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Global LTE carrier support with the iPhone 5s and 5c for Verizon, AT&T, Sprint and T-Mobile

Posted on 21st Sep 2013 @ 3:10 PM

 

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Apple's iPhone 5s and 5c support the most LTE bands of all smartphones at the moment, dethroning the current leader Xperia Z Ultra and its 8 bands by flaunting up to 13 LTE bands in the case of the Sprint model.

Truly global LTE devices have been a pipe dream so far, with all those competing bands and frequencies. We know Qualcomm made a veritable multiband LTE modem, and probably its variations are what is present on the iPhone 5c and the iPhone 5s, judging from the vast carrier support table Apple put up.

The four model numbers for each of the newly-announced 5s and 5c, come with 7-13 LTE bands support each, depending on the region they will be sold at. The whopping 13 bands are supported by the model that will be sold on Sprint and the Japanese carriers Softbank and KDDI, so if you pick that one unlocked, there is a good chance it will work on most LTE networks worldwide.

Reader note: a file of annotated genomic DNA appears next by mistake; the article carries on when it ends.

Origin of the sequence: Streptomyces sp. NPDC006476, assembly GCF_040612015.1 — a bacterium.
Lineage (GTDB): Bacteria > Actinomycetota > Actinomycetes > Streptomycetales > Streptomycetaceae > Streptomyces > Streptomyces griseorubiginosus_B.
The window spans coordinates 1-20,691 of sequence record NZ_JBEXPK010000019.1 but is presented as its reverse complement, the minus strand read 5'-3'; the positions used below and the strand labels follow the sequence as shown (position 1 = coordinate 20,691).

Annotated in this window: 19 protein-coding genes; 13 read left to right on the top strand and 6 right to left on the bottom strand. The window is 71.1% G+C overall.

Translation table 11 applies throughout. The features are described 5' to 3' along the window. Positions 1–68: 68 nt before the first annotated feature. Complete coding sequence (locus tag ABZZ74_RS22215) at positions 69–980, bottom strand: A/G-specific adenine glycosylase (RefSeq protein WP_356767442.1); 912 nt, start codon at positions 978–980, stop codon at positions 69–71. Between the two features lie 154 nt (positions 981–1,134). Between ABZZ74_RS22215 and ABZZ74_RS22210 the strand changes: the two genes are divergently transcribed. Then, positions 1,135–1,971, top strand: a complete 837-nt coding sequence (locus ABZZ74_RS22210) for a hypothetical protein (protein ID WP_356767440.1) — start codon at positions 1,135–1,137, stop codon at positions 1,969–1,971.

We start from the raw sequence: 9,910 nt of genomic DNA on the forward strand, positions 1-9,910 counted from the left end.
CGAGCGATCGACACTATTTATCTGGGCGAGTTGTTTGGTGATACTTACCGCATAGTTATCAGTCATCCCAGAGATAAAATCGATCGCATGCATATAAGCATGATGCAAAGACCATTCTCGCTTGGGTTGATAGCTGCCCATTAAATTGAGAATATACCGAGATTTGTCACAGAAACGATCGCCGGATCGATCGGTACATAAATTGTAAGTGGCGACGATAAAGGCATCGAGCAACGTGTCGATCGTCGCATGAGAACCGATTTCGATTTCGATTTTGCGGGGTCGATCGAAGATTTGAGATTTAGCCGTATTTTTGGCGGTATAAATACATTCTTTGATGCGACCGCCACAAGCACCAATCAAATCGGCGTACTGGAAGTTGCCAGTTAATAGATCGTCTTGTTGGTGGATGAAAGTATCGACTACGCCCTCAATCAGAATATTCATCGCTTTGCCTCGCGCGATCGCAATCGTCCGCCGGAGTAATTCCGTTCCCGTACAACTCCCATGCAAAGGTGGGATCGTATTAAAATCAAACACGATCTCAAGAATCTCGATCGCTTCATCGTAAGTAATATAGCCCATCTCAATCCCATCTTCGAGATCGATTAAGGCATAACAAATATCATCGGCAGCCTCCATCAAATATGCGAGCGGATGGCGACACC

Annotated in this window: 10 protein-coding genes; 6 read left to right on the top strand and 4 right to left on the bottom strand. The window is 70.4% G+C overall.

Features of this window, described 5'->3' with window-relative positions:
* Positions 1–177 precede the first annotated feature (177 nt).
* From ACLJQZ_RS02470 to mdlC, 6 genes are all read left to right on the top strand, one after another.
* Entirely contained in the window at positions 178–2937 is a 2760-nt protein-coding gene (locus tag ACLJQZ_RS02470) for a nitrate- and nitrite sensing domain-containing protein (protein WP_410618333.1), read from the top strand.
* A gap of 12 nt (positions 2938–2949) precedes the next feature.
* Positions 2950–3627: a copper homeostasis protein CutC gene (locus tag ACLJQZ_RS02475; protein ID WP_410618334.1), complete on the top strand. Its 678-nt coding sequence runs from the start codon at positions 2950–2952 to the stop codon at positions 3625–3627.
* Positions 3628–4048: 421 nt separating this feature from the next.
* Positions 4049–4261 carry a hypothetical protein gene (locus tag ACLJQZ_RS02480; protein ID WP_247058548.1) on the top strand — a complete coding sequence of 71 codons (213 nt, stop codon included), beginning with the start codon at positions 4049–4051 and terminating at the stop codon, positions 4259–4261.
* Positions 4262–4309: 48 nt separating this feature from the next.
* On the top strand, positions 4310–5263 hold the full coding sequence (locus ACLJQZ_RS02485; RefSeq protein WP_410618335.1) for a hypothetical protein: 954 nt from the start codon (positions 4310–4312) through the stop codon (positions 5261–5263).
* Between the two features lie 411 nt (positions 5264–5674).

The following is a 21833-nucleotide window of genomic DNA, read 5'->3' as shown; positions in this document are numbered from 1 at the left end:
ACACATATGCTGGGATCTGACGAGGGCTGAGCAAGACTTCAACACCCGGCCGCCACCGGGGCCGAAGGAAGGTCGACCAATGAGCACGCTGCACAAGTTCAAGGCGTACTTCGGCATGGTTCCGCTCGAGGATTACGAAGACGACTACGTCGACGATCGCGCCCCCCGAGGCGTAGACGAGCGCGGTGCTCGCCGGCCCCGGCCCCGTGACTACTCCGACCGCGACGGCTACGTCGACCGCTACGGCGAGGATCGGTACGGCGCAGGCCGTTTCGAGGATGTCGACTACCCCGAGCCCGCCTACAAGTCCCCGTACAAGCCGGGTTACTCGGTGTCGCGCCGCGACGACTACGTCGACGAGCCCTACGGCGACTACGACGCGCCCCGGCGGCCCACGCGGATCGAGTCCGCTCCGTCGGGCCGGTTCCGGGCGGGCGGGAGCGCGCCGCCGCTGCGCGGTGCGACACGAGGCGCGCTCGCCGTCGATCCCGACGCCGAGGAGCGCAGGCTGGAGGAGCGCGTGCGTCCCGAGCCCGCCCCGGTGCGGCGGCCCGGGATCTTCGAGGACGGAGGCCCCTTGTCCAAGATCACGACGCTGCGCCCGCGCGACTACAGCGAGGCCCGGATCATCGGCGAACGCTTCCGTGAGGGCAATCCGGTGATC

Apple promises in the fine print that "unlocked iPhone 5C, iPhone 5S and iPhone 5 models may support LTE networks outside the country of purchase when using a valid SIM from a supported carrier," so Sprint iPhone users are in luck, but the 11-band 5s and 5c models on AT&T, Verizon and T-Mobile are not far behind either.
The thing is that the unlocked iPhones sold officially will be of the A1533/A1532 models meant for Verizon/AT&T/T-Mobile, whereas the A1453/A1456 Sprint versions will be tied to the carrier, as those are only sold with a 2-year contract. If you are in good standing with Sprint, you can ask it to unlock the handset for you after three months in, though if you are fresh customer without credit history that might rise up to 18 months of continuous good standing. 
Even if you can get a hold on the Sprint model unlocked, or the one for the other major carriers, it will indeed work with most European/Asian LTE networks, save for band 7 (2600 MHz) of the typical European bands 3, 7 and 20 subset, which is also used in Asia, Australia and New Zealand. This means you will have spotty LTE coverage even with a Sprint model if you travel to a region where the carrier uses band 7. Tough luck, but still a great leap in compatibility improvement from the iPhone 5, and certainly leagues ahead of the LTE compatibility with other smartphones.